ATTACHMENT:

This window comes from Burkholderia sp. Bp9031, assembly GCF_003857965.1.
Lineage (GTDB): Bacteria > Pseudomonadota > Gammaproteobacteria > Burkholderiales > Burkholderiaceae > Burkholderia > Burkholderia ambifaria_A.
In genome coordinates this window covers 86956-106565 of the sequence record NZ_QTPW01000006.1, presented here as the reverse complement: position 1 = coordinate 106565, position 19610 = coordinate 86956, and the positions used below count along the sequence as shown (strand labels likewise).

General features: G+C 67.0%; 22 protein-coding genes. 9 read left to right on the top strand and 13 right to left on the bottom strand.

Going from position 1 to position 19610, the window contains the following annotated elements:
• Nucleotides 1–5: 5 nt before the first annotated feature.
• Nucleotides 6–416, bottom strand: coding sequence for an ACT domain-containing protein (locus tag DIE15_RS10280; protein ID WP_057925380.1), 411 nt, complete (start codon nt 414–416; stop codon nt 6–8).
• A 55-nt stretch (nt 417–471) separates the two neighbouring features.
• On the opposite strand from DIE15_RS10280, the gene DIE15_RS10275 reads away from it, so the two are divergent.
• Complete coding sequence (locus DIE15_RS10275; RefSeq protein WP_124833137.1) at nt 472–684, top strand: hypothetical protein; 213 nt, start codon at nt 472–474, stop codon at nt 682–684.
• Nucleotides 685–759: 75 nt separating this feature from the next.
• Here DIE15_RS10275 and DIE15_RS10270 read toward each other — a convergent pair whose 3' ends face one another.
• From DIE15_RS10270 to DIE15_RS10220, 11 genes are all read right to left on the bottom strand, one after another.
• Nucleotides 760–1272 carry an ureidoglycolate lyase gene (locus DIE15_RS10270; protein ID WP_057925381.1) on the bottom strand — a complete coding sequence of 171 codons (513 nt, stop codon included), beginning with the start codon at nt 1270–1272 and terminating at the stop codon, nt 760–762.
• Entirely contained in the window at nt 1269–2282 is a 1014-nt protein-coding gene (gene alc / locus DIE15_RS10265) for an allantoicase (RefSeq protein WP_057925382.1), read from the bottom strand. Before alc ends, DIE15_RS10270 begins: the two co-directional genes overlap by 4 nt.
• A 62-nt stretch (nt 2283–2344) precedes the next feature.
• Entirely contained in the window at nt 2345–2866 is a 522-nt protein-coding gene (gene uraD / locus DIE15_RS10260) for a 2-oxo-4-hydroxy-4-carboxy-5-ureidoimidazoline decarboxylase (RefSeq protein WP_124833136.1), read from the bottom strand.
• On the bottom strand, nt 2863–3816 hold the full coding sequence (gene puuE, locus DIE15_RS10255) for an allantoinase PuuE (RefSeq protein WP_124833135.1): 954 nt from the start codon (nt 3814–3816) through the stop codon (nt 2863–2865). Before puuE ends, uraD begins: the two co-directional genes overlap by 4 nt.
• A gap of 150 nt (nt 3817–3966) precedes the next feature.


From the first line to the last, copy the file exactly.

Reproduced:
This window comes from Burkholderia sp. Bp9031, assembly GCF_003857965.1.
Lineage (GTDB): Bacteria > Pseudomonadota > Gammaproteobacteria > Burkholderiales > Burkholderiaceae > Burkholderia > Burkholderia ambifaria_A.
In genome coordinates this window covers 86956-106565 of the sequence record NZ_QTPW01000006.1, presented here as the reverse complement: position 1 = coordinate 106565, position 19610 = coordinate 86956, and the positions used below count along the sequence as shown (strand labels likewise).

General features: G+C 67.0%; 22 protein-coding genes. 9 read left to right on the top strand and 13 right to left on the bottom strand.

Going from position 1 to position 19610, the window contains the following annotated elements:
• Nucleotides 1–5: 5 nt before the first annotated feature.
• Nucleotides 6–416, bottom strand: coding sequence for an ACT domain-containing protein (locus tag DIE15_RS10280; protein ID WP_057925380.1), 411 nt, complete (start codon nt 414–416; stop codon nt 6–8).
• A 55-nt stretch (nt 417–471) separates the two neighbouring features.
• On the opposite strand from DIE15_RS10280, the gene DIE15_RS10275 reads away from it, so the two are divergent.
• Complete coding sequence (locus DIE15_RS10275; RefSeq protein WP_124833137.1) at nt 472–684, top strand: hypothetical protein; 213 nt, start codon at nt 472–474, stop codon at nt 682–684.
• Nucleotides 685–759: 75 nt separating this feature from the next.
• Here DIE15_RS10275 and DIE15_RS10270 read toward each other — a convergent pair whose 3' ends face one another.
• From DIE15_RS10270 to DIE15_RS10220, 11 genes are all read right to left on the bottom strand, one after another.
• Nucleotides 760–1272 carry an ureidoglycolate lyase gene (locus DIE15_RS10270; protein ID WP_057925381.1) on the bottom strand — a complete coding sequence of 171 codons (513 nt, stop codon included), beginning with the start codon at nt 1270–1272 and terminating at the stop codon, nt 760–762.
• Entirely contained in the window at nt 1269–2282 is a 1014-nt protein-coding gene (gene alc / locus DIE15_RS10265) for an allantoicase (RefSeq protein WP_057925382.1), read from the bottom strand. Before alc ends, DIE15_RS10270 begins: the two co-directional genes overlap by 4 nt.
• A 62-nt stretch (nt 2283–2344) precedes the next feature.
• Entirely contained in the window at nt 2345–2866 is a 522-nt protein-coding gene (gene uraD / locus DIE15_RS10260) for a 2-oxo-4-hydroxy-4-carboxy-5-ureidoimidazoline decarboxylase (RefSeq protein WP_124833136.1), read from the bottom strand.
• On the bottom strand, nt 2863–3816 hold the full coding sequence (gene puuE, locus DIE15_RS10255) for an allantoinase PuuE (RefSeq protein WP_124833135.1): 954 nt from the start codon (nt 3814–3816) through the stop codon (nt 2863–2865). Before puuE ends, uraD begins: the two co-directional genes overlap by 4 nt.
• A gap of 150 nt (nt 3817–3966) precedes the next feature.